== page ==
“…Nagata’s vision broadens our sense of who we are and what we might one day become as few others have done before her. Recommended.”

–Tom Easton, Analog

“VAST blends solid reasoning, lyrical prose, and an almost mythic suite of characters to form one of the most satisfying sf novels of the decade.”

–Wil McCarthy

Available in print and ebook editions.

Snippet: “Nahiku West”

Sunday, October 14th, 2012

Nahiku West by Linda Nagata

A railcar was ferrying Key Lu across the tether linking Nahiku East and West when a micro-meteor popped through the car’s canopy, leaving two neat holes that vented the cabin to hard vacuum within seconds. The car continued on the track, but it took over a minute for it to reach the gel lock at Nahiku West and pass through into atmosphere. No one expected to find Key Lu alive, but as soon as the car re-pressurized, he woke up.

Sometimes, it’s a crime not to die.


I stepped into the interrogation chamber. Key had been sitting on one of two padded couches, but when he saw me he bolted to his feet. I stood very still, hearing the door lock behind me. Nothing in Key’s background indicated he was a violent man, but prisoners sometimes panic. I raised my hand slightly, as a gel ribbon armed with a paralytic spray slid from my forearm to my palm, ready for use if it came to that.

“Please,” I said, keeping the ribbon carefully concealed. “Sit down.”

Key slowly subsided onto the couch, never taking his frightened eyes off me.

Most of the celestial cities restrict the height and weight of residents to minimize the consumption of volatiles, but Commonwealth police officers are required to be taller and more muscular than the average citizen. I used to be a smaller man, but during my time at the academy adjustments were made. I faced Key Lu with a physical presence optimized to trigger a sense of intimidation in the back brain of a nervous suspect, an effect enhanced by the black fabric of my uniform. Its design was simple—shorts cuffed at the knees and a lightweight pullover with long sleeves that covered the small arsenal of chemical ribbons I carried on my forearms—but its light-swallowing color set me apart from the bright fashions of the celestial cities.

I sat down on the couch opposite Key Lu. He was a well-designed man, nothing eccentric about him, just another good-looking citizen. His hair was presently blond, his eyebrows darker. His balanced face lacked strong features. The only thing notable about him was his injuries. Dark bruises surrounded his eyes and their whites had turned red from burst blood vessels. More bruises discolored swollen tissue beneath his coppery skin.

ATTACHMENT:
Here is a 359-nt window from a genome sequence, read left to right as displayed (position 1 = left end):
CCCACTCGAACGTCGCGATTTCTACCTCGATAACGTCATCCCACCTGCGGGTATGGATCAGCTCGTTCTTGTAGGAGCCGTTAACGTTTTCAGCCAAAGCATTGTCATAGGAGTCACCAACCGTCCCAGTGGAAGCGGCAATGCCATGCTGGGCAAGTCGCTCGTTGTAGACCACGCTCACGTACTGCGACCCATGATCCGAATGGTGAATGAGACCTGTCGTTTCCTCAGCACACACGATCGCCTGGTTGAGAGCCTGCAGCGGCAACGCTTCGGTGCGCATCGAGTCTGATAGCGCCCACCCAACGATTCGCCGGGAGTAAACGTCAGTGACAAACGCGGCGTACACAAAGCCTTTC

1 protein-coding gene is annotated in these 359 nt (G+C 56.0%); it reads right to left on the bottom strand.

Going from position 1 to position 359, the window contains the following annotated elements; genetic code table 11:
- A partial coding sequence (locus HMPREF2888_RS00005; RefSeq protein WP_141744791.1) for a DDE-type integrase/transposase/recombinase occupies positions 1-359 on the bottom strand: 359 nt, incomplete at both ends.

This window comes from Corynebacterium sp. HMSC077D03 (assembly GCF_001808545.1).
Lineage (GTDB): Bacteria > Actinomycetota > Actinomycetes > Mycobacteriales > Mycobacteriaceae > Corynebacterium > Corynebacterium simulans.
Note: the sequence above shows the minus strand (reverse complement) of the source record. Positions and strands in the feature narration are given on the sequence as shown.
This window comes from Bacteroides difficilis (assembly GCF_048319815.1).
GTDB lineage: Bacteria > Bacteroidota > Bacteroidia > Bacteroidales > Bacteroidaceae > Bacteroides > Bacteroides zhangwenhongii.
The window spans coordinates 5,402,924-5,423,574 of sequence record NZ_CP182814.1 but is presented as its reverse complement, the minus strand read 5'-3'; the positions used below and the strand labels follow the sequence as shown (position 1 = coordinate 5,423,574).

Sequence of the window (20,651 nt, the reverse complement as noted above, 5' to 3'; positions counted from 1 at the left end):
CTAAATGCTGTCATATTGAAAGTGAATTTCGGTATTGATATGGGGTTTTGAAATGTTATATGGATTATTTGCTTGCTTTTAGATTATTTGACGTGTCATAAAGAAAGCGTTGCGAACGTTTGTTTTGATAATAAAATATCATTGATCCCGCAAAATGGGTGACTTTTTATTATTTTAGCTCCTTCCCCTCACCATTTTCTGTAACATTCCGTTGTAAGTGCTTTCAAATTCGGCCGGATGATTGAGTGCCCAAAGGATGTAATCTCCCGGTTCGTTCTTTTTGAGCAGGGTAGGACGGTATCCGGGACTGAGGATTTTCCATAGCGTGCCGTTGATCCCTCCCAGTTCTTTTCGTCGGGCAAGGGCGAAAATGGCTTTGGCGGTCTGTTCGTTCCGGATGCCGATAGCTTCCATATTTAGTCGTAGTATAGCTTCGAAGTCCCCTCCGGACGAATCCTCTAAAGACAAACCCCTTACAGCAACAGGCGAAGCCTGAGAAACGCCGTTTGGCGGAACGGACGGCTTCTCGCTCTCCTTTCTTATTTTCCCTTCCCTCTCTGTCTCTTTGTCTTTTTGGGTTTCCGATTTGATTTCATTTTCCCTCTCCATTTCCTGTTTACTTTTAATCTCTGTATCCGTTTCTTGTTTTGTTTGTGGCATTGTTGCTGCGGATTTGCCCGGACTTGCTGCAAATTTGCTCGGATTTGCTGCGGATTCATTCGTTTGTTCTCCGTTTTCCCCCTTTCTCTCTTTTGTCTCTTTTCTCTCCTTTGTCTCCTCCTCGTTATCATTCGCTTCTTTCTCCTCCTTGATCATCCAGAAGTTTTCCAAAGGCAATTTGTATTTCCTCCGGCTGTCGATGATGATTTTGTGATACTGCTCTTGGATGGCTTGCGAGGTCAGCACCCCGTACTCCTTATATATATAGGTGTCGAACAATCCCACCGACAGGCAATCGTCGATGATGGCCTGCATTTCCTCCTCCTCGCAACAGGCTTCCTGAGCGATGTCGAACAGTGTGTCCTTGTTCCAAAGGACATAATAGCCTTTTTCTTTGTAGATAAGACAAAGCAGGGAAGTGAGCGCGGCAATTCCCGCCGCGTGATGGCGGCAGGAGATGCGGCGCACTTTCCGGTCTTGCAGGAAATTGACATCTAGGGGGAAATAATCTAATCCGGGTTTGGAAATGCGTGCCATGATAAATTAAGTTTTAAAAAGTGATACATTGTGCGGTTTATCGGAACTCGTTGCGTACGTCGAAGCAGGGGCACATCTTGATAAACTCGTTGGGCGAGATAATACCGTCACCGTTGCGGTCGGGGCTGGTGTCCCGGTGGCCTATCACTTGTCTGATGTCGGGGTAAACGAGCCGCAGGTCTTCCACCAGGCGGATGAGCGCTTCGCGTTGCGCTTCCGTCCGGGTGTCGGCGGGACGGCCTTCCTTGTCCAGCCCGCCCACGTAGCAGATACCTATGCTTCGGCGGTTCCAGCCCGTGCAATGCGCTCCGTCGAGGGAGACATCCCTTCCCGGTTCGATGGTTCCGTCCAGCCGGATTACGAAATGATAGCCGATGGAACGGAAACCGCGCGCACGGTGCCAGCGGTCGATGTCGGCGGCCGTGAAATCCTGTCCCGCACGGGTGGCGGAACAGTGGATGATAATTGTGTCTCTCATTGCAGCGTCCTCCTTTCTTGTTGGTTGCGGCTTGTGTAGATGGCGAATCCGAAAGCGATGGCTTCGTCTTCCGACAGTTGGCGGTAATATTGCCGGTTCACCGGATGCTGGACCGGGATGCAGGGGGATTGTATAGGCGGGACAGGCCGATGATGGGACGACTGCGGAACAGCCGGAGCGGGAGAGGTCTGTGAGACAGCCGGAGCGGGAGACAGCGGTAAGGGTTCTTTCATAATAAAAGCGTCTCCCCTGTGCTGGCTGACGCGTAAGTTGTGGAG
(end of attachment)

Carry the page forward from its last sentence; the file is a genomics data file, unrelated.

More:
We studied each other for several seconds, both knowing what was at stake. I was first to speak. “I’m Officer Zeke Choy—”

“I know who you are.”

“—of the Commonwealth Police, the watch officer here at Nahiku.”

The oldest celestial cities orbited Earth, but Nahiku was newer. It was one in a cluster of three orbital habitats that circled the Sun together, just inside the procession of Venus.

Key Lu addressed me again, with the polite insistence of a desperate man. “I didn’t know about the quirk, Officer Choy. I thought I was legal.”

The machine voice of a Dull Intelligence whispered into my auditory nerve that he was lying. I already knew that, but I nodded anyway, pretending to believe him.

The DI was housed within my atrium, a neural organ that served as an interface between mind and machine. Atriums are a legal enhancement—they don’t change human biology—but Key Lu’s quirked physiology that had allowed him to survive short-term exposure to hard vacuum was definitely not.

I was sure his quirk had been done before the age of consent. He’d been born in the Far Reaches among the fragile holdings of the asteroid prospectors, where it must have looked like a reasonable gamble to bioengineer some insurance into his system. Years had passed since then; enforcement had grown stricter. Though Key Lu looked perfectly ordinary, by the law of the Commonwealth, he wasn’t even human.

I met his gaze, hoping he was no fool. “Don’t tell me anything I don’t want to know,” I warned him.

I let him consider this for several seconds before I went on. “Your enhancement is illegal under the statutes of the Commonwealth—”

“I understand that, but I didn’t know about it.”

I nodded my approval of this lie. I needed to maintain the fiction that he hadn’t known. It was the only way I could help him. “I’ll need your consent to remove it.”

A spark of hope ignited in his blooded eyes. “Yes! Yes, of course.”

“So recorded.” I stood, determined to get the quirk out of his system as soon as possible, before awkward questions could be asked. “Treatment can begin right—”